Then there is Jordan Matthews, a player that has been summarily dismissed by fantasy gamers and the general football community. It was less than a year ago when seemingly everyone was talking about Matthews as one of the best slot receivers in the league. Through three seasons in the NFL, Matthews racked up 346 targets, 225 receptions, 2,673 yards and 20 touchdowns. He produced immediately in the NFL when most wide receivers can’t. And as Matt Kelley has pointed out to this community time and time again, Matthews is one of the most prolific collegiate producers in history. His 48.3-percent (93rd-percentile) College Dominator Rating shows that. He has the most receptions and receiving yards in SEC history, as well as Vanderbilt’s receiving touchdown record.
Matthews also has a 90th-percentile Speed Score, an 84th-percentile Catch Radius, a 91st-percentile SPARQ-x Score and a 100th-percentile Breakout Age. If none of this excites you, then you are on the wrong website. Matthews also has been efficient when called upon. He has had a positive Production Premium in three of his four seasons and a positive Target Premium in all four seasons. Matthews is, in the simplest of terms, good at football. He consistently shows it when he’s on the field.
The best part about Jordan Matthews, though, is his role in the slot. Slot receivers in the Patriots offense have played a prominent role. From 2007-2017, Patriots wide receivers has 18 50-plus receptions seasons, 23 500-plus receiving yard seasons and 14 five-plus receiving touchdown seasons. Of those, Patriot slot receivers have accounted for 35 of 55 (64-percent) seasons. Wes Welker, Julian Edelman, Deion Branch and even Danny Amendola have all been effectively utilized by Tom Brady.
While fantasy gamers have enjoyed the production of Edelman from 2012-2016, he was no Welker. Welker dominated the offense. He was Brady’s signature volume slot receiver. Through five seasons with Brady, Welker totaled 777 targets for 561 receptions, 6,294 receiving yards and 34 receiving touchdowns. He finished as a WR1 in four of those seasons and a WR2 in his lone “down” year.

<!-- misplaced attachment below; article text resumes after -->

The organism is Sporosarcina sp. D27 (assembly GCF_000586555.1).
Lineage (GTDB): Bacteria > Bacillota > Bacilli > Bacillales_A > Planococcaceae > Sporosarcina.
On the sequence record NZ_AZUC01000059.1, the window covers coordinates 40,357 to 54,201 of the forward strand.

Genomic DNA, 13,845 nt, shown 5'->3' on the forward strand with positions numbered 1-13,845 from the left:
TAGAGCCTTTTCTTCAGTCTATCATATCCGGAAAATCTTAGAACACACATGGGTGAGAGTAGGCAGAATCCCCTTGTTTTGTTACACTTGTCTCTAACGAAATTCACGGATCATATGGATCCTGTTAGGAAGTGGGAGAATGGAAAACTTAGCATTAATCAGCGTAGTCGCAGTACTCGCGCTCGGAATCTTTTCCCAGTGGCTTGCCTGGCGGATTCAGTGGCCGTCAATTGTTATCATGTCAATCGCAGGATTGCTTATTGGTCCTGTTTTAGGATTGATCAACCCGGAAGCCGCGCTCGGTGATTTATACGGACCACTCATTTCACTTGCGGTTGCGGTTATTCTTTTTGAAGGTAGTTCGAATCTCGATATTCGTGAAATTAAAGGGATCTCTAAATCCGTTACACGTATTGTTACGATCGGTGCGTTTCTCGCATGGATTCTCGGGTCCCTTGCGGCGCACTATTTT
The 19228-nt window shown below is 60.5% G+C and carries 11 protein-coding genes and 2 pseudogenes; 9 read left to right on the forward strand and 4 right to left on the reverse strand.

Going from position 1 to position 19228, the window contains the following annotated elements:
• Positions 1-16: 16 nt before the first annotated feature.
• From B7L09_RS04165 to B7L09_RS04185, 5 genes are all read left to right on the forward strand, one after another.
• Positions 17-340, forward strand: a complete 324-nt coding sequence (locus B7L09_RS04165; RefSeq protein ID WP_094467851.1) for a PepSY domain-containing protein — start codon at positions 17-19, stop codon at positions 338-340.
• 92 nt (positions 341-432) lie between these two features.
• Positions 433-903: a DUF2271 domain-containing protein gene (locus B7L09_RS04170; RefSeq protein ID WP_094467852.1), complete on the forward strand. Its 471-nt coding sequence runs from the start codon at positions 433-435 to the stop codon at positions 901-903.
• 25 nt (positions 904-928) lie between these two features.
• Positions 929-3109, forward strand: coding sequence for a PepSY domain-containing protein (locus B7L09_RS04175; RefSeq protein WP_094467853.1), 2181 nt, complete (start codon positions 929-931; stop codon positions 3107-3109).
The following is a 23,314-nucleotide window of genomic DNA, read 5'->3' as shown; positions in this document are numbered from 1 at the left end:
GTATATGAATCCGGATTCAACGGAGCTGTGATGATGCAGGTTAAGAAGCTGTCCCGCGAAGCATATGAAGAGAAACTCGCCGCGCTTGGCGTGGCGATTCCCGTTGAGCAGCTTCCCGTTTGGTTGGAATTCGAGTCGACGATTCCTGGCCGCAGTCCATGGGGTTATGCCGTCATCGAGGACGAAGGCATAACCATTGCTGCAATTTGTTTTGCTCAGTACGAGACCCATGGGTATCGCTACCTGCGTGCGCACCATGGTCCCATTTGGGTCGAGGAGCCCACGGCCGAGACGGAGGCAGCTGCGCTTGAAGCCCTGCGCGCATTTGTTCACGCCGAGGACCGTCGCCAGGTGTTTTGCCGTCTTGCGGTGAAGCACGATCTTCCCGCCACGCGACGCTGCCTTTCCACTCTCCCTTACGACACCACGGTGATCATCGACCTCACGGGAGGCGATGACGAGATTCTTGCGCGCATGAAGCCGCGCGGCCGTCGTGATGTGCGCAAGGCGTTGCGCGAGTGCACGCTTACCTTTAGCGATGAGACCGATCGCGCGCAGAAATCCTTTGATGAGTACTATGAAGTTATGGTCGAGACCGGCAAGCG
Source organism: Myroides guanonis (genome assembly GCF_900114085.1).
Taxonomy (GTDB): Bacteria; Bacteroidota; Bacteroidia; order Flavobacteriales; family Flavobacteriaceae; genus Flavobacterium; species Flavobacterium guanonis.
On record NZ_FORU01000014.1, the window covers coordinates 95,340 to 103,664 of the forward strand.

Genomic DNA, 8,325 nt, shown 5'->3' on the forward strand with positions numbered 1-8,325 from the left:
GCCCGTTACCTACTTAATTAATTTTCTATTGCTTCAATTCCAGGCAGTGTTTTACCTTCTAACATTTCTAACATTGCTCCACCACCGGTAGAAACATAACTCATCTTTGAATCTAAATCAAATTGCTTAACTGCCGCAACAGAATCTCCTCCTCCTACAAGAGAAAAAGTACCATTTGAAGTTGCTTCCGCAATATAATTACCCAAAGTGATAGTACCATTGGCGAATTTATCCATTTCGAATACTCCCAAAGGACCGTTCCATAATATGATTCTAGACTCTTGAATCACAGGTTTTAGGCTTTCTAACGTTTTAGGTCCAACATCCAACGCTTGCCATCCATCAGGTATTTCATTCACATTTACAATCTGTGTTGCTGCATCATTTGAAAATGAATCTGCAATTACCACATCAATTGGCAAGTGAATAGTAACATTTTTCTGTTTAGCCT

Check out Jordan Matthews on PlayerProfiler’s “World Famous” Draft Kit:
The volume slot role is up for grabs in 2018 with Edelman coming back from injury. Matthews has the chance to take that opportunity. In his first three seasons (2014-2016), Matthews outpaced Randall Cobb, Jarvis Landry, Doug Baldwin and Larry Fitzgerald with 2,389 slot yards. Matthews has tremendous upside. He could finish the year as a WR1 if Edelman is old and broken. However, he could also finish the season in irrelevance. Edelman could remain Brady’s first target and Hogan could build on his early 2017 chemistry. All that said, Matthews is going undrafted in redraft, WR69 in best ball leagues and he’s a throw-in in dynasty trades. He’s basically free of charge. Pick him up for nothing and hope for everything.
The best bets you have for capturing the most production out of the Patriots receiving corps is by either acquiring Rob Gronkowski in the early rounds, acquiring James White in a zero-RB approach or drafting two of their wide receivers. If you opt for the latter, follow this pattern: Pick one of Chris Hogan or Julian Edelman. Both are being drafted in the sixth rounds of 12-team PPR leagues. Then, draft Jordan Matthews with your last pick. This maximizes your upside. One of those three will be Tom Brady’s go-to wide receiver, so strive to give yourself two out of three chances to get that production. You might just wind up with a WR1 from a sixth round pick or a final round flier.